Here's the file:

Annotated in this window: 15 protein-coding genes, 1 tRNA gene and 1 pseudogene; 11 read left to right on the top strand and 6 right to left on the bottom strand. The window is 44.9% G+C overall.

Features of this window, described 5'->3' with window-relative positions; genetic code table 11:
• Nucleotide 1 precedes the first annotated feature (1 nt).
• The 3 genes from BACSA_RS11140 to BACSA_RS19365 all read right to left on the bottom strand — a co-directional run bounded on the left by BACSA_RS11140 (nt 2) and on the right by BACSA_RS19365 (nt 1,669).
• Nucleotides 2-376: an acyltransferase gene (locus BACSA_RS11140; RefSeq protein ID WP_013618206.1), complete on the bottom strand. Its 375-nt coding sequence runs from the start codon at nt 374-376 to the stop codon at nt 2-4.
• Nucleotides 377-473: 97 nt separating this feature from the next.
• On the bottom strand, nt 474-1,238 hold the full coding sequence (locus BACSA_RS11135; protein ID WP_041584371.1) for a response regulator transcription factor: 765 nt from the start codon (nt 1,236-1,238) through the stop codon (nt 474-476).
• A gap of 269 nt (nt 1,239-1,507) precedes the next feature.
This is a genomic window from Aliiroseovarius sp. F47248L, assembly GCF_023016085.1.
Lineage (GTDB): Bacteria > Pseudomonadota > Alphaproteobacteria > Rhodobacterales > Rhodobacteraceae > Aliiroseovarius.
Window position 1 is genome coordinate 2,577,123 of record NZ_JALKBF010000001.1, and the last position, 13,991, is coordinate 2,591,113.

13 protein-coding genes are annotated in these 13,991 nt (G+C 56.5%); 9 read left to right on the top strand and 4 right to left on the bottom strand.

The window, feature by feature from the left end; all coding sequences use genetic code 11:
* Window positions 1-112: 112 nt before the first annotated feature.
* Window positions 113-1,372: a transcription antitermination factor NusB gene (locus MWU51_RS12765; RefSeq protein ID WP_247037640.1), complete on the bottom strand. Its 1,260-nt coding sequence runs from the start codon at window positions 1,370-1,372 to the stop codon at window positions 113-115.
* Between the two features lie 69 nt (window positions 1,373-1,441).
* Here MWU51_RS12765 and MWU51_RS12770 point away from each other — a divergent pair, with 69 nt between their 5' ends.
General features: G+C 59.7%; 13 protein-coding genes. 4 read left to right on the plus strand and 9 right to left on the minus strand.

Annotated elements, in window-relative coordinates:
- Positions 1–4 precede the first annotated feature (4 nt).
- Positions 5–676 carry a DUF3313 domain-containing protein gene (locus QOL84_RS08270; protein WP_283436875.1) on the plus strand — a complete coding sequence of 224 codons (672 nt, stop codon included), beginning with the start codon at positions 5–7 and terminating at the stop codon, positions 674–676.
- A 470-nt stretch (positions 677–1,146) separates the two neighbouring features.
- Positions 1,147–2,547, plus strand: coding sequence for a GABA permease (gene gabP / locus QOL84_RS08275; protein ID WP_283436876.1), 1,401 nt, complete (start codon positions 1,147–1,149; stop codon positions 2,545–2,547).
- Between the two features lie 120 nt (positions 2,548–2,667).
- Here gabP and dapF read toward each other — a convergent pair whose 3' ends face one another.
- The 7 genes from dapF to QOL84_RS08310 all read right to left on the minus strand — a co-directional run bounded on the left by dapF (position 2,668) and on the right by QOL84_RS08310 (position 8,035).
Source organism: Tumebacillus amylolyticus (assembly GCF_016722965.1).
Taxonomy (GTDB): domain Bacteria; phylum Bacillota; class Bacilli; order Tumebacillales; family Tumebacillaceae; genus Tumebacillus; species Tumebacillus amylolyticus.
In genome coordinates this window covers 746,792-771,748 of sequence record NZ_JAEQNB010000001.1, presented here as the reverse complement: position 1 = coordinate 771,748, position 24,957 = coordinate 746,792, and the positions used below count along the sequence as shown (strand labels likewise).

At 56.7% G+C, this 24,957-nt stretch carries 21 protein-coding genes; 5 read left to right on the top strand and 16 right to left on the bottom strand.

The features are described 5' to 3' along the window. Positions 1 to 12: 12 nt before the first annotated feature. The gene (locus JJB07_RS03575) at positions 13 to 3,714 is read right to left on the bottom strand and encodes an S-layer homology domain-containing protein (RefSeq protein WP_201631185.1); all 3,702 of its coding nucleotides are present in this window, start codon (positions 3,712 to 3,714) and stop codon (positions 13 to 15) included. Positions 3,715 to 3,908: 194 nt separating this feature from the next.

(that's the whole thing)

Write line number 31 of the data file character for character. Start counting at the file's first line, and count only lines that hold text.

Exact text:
The features are described 5' to 3' along the window. Positions 1 to 12: 12 nt before the first annotated feature. The gene (locus JJB07_RS03575) at positions 13 to 3,714 is read right to left on the bottom strand and encodes an S-layer homology domain-containing protein (RefSeq protein WP_201631185.1); all 3,702 of its coding nucleotides are present in this window, start codon (positions 3,712 to 3,714) and stop codon (positions 13 to 15) included. Positions 3,715 to 3,908: 194 nt separating this feature from the next.